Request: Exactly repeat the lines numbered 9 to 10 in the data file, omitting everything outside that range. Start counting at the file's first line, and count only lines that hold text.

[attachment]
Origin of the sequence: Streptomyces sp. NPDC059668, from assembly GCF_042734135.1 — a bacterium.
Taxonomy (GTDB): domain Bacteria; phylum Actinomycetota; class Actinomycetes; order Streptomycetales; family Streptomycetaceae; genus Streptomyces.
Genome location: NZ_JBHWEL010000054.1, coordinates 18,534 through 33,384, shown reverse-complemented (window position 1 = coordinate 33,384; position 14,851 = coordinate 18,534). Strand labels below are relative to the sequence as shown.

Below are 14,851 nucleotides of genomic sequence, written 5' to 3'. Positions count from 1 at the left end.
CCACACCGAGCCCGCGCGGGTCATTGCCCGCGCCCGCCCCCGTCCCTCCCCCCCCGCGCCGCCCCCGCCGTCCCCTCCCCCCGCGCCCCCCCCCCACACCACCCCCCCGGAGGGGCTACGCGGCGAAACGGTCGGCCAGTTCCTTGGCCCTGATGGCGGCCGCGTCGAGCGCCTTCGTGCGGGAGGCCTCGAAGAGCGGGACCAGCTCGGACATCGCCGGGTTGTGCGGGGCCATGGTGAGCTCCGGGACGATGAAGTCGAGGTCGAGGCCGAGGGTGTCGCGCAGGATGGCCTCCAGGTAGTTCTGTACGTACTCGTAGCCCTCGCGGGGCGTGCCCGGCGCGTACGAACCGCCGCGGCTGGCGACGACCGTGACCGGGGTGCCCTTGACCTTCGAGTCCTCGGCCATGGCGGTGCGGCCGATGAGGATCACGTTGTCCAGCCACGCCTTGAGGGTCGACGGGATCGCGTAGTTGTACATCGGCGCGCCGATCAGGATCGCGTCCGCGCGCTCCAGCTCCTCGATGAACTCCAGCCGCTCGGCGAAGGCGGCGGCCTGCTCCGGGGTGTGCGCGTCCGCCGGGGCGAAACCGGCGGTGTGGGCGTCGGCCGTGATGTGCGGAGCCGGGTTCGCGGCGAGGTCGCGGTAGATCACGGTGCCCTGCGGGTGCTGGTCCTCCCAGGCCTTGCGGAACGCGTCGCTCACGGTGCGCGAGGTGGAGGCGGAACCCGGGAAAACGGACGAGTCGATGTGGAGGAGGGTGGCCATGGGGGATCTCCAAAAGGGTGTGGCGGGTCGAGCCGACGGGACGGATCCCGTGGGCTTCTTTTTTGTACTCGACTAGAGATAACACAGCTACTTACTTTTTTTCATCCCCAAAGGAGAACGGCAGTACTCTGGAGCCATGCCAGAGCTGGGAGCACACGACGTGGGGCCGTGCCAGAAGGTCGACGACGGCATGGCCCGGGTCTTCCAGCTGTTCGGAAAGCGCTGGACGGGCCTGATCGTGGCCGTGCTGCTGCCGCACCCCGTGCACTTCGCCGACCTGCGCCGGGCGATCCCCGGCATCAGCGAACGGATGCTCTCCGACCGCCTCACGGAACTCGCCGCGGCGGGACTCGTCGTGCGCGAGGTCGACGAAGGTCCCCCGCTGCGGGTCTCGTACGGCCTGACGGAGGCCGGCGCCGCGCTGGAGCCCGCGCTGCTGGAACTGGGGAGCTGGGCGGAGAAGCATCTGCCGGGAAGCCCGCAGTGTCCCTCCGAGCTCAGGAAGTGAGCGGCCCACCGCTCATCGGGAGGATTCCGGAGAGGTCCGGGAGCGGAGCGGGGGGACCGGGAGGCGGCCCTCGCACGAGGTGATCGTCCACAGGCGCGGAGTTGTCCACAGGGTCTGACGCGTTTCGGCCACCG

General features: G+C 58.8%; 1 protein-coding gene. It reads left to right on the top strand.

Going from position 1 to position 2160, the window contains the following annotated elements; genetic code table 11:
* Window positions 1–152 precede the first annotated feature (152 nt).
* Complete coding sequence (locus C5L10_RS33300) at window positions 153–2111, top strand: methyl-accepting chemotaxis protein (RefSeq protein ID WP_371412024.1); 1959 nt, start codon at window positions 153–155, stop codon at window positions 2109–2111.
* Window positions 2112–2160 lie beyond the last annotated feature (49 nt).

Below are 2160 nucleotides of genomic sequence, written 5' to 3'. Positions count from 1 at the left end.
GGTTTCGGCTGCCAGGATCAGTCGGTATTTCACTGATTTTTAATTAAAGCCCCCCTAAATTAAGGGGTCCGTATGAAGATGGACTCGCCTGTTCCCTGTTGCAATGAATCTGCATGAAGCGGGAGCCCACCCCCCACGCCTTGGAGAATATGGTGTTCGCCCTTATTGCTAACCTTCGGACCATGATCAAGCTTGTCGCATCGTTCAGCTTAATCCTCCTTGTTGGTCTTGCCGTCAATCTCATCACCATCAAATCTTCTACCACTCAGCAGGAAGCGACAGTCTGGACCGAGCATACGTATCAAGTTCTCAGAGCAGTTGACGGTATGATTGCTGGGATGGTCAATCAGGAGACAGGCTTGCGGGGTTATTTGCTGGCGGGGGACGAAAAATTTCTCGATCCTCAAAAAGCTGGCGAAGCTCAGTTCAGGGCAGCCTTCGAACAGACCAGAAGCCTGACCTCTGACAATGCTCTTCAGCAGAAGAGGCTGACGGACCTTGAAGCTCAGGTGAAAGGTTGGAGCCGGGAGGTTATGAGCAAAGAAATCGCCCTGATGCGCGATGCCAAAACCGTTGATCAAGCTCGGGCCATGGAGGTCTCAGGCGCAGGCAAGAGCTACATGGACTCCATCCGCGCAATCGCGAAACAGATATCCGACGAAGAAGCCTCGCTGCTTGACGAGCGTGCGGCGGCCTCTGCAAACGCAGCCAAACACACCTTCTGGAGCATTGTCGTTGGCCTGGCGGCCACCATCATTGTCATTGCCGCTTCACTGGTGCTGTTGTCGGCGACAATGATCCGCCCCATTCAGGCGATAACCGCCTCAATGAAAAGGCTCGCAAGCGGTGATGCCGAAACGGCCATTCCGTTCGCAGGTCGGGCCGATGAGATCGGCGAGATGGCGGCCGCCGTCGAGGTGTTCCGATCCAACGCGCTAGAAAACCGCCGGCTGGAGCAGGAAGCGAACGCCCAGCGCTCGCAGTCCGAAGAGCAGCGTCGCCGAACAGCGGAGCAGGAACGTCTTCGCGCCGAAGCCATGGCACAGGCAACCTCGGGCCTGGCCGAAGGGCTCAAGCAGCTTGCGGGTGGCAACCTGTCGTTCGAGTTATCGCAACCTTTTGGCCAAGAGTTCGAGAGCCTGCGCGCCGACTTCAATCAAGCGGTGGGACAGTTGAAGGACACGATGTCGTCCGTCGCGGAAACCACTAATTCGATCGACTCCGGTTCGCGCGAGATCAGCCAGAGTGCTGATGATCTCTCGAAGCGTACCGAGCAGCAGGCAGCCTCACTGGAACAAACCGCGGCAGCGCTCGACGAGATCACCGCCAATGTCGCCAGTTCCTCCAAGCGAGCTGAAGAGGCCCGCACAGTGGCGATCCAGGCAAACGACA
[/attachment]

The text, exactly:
* Complete coding sequence (locus C5L10_RS33300) at window positions 153–2111, top strand: methyl-accepting chemotaxis protein (RefSeq protein ID WP_371412024.1); 1959 nt, start codon at window positions 153–155, stop codon at window positions 2109–2111.
* Window positions 2112–2160 lie beyond the last annotated feature (49 nt).